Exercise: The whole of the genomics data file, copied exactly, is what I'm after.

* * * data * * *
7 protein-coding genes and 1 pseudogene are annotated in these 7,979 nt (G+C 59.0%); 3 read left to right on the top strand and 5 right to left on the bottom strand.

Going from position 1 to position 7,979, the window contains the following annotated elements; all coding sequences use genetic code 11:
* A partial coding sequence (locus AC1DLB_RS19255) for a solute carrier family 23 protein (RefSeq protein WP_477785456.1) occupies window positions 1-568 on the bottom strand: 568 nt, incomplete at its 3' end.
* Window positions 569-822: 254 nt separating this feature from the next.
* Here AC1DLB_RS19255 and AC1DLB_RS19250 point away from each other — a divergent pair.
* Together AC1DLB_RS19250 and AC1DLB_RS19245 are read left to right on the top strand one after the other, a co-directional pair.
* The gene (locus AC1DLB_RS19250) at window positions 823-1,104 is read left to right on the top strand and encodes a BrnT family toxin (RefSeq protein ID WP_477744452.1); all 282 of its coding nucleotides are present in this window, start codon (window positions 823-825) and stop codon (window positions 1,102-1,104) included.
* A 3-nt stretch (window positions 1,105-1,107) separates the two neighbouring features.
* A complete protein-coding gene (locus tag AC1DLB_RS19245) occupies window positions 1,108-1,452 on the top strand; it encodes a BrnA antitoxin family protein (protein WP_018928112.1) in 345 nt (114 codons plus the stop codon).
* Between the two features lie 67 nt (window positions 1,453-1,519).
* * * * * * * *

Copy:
7 protein-coding genes and 1 pseudogene are annotated in these 7,979 nt (G+C 59.0%); 3 read left to right on the top strand and 5 right to left on the bottom strand.

Going from position 1 to position 7,979, the window contains the following annotated elements; all coding sequences use genetic code 11:
* A partial coding sequence (locus AC1DLB_RS19255) for a solute carrier family 23 protein (RefSeq protein WP_477785456.1) occupies window positions 1-568 on the bottom strand: 568 nt, incomplete at its 3' end.
* Window positions 569-822: 254 nt separating this feature from the next.
* Here AC1DLB_RS19255 and AC1DLB_RS19250 point away from each other — a divergent pair.
* Together AC1DLB_RS19250 and AC1DLB_RS19245 are read left to right on the top strand one after the other, a co-directional pair.
* The gene (locus AC1DLB_RS19250) at window positions 823-1,104 is read left to right on the top strand and encodes a BrnT family toxin (RefSeq protein ID WP_477744452.1); all 282 of its coding nucleotides are present in this window, start codon (window positions 823-825) and stop codon (window positions 1,102-1,104) included.
* A 3-nt stretch (window positions 1,105-1,107) separates the two neighbouring features.
* A complete protein-coding gene (locus tag AC1DLB_RS19245) occupies window positions 1,108-1,452 on the top strand; it encodes a BrnA antitoxin family protein (protein WP_018928112.1) in 345 nt (114 codons plus the stop codon).
* Between the two features lie 67 nt (window positions 1,453-1,519).